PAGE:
200 Henckaerts, Jean–marie, Mass Expulsion in Modern International Law and Practice 103 (1995)Google Scholar. The author quotes Louis Henkin as stating that it is “incredible that states that had agreed not to force any human being back into the hands of his/her oppressors intended to leave themselves—and each other—free to reach out beyond their territory to seize a refugee and to return him/her to the country from which he/she sought to escape.” Id. The interpretation by the United States of its obligations was strongly condemned by the UN High Commissioner for Refugees and the Inter–American Commission for Human Rights. Id. at 103—04. See generally Gammeltoft–Hansen, Thomas Growing Barriers: International Refugee Law, in Universal Human Rights and Extraterritorial Obligations, supra note 195, at 55 Google Scholar.

201 Aramco, 499 U.S. 244, 248 (1991)Google Scholar; Foley Bros. v. Filardo, 336 U.S. 281, 285 (1949)Google Scholar.

202 See Smith v. United States, 507 U.S. 197, 204 n.5 (1993)Google Scholar.

203 The New Shorter Oxford English Dictionary 725 (Lesley Brown ed., 1993) (definition 4).

204 Of course, Congress might well have reasons to distinguish the application of laws within U.S. territory from the application of such laws to extraterritorial locations under complete U.S. control. Through the use of their normal interpretive tools, courts might conclude that laws were not intended to apply to such locations. And if a court overextended a law contrary to Congress’s intent, Congress could always respond by limiting its application. There would be little or no danger that in the interim such a mistaken interpretation could inadvertently trigger foreign conflict, since it would be limited to places over which the United States had sole jurisdiction.

205 As noted above, international law prohibits governments from enforcing their laws within the territory of other states. See note 32 supra.

206 The relatively greater difficulty in enforcing laws in such situations, however, does support a soft presumption against extending the laws so far.

207 Born, supra note 85, at 74.

208 Dodge, supra note 85, at 118–19; see also Trachtman, Joel P. Conflict of Laws and Accuracy in the Allocation of Government Responsibility, 26 Vand. J. Transnat’l L. 975, 986 (1994)Google Scholar (“The effects test. . . should be refined and adapted as a foundation for all conflict of laws rules.”).

209 Kramer, supra note 162, at 756. The best–known example of such conflict is the reaction of other states to the extraterritorial extension of U.S. antitrust laws. See Raustiala, supra note 29, at 115–17; Parrish, supra note 39, at 1478–93.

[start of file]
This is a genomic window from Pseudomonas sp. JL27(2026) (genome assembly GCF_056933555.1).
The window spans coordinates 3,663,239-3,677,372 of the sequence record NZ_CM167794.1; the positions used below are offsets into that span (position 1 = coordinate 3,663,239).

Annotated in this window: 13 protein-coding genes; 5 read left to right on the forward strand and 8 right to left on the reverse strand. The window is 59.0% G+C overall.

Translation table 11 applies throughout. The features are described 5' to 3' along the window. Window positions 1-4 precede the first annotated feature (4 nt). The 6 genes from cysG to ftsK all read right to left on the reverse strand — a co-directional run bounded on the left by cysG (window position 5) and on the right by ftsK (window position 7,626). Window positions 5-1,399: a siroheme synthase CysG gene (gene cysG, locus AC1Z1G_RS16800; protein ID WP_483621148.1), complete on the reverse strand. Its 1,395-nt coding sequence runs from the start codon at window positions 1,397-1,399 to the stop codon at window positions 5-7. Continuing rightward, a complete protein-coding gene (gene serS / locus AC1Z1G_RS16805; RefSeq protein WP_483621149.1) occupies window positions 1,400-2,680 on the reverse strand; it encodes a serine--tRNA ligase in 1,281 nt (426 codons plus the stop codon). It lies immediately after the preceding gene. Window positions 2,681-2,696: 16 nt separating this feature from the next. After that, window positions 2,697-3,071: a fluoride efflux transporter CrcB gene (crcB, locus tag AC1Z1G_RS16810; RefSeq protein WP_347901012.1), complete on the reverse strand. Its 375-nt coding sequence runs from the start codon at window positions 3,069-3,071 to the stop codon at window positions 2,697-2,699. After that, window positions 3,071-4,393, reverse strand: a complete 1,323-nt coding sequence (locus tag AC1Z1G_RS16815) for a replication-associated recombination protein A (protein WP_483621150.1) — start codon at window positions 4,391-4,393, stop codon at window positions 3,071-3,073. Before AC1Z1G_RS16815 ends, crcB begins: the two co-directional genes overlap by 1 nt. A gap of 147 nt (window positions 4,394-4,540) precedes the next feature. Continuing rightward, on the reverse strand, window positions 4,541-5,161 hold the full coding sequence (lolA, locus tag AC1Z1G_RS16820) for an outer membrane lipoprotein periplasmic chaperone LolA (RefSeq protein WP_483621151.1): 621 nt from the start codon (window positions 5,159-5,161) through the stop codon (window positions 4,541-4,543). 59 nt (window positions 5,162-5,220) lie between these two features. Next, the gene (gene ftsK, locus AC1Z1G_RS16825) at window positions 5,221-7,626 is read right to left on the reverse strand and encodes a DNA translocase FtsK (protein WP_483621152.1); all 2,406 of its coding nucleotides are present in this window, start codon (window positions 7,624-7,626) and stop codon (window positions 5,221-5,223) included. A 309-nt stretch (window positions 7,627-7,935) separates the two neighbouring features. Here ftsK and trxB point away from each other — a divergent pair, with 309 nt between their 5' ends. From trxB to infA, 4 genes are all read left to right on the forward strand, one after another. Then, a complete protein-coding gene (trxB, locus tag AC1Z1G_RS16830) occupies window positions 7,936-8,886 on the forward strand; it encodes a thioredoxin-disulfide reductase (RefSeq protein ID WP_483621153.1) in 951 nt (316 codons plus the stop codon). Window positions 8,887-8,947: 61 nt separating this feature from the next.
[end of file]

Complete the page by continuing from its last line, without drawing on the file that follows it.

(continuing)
210 Parrish, supra note 39, at 1493–96.

211 See note 52 supra.

212 Elhauge, supra note 18, at 204.

213 Dodge makes a similar preference–eliciting argument in favor of his position: he claims that the conflicts that result from a general application of U.S. law to foreign actions with domestic effects will increase incentives for international agreements to resolve such conflicts, and points to bilateral cooperation agreements that have been reached in antitrust law, a particularly fertile source of conflicts. Dodge, supra note 85. Such agreements, however, have not been followed by general multilateral agreements coordinating antitrust policy. See generally Iba Report, supra note 32, at 71–72; Swaine, supra note 132. Although Elhauge believes that such a “treaty–eliciting” approach can make sense “in theory,” he doubts its utility in the context of antitrust. Elhauge, supra note 18, at 209 –10. More generally, estimating the likelihood that increasing conflicts would result in international agreement would involve questions of foreign policy that courts are not equipped to address.

214 Sale v. Haitian Centers Council, Inc., 509 U.S. 155, 188 (1993)Google Scholar.

215 E.g., McCulloch v. Sociedad Nacional de Marineros de Honduras, 372 U.S.10, 2122 (1963)Google Scholar; Benz v. Compania Naviera Hidalgo, 353 U.S. 138, 147 (1957)Google Scholar; United States v. Palmer, 16 U.S. (3 Wheat.) 610, 624 (1818)Google Scholar.

216 See Bradley, supra note 85, at 550–53; Bradley, supra note 22, at 525–26.

217 See Bradley, supra note 85, at 555; Maier, supra note 100, at 317; Trimble, Phillip R. A Revisionist View of Customary International Law, 33 UCLAL. Rev. 665, 70405 (1986)Google Scholar.

218 See part III, “Avoiding International Conflicts,” supra.

219 16 U.S. at 634.

220 Id.

221 Id.

222 See note 72 supra and corresponding text.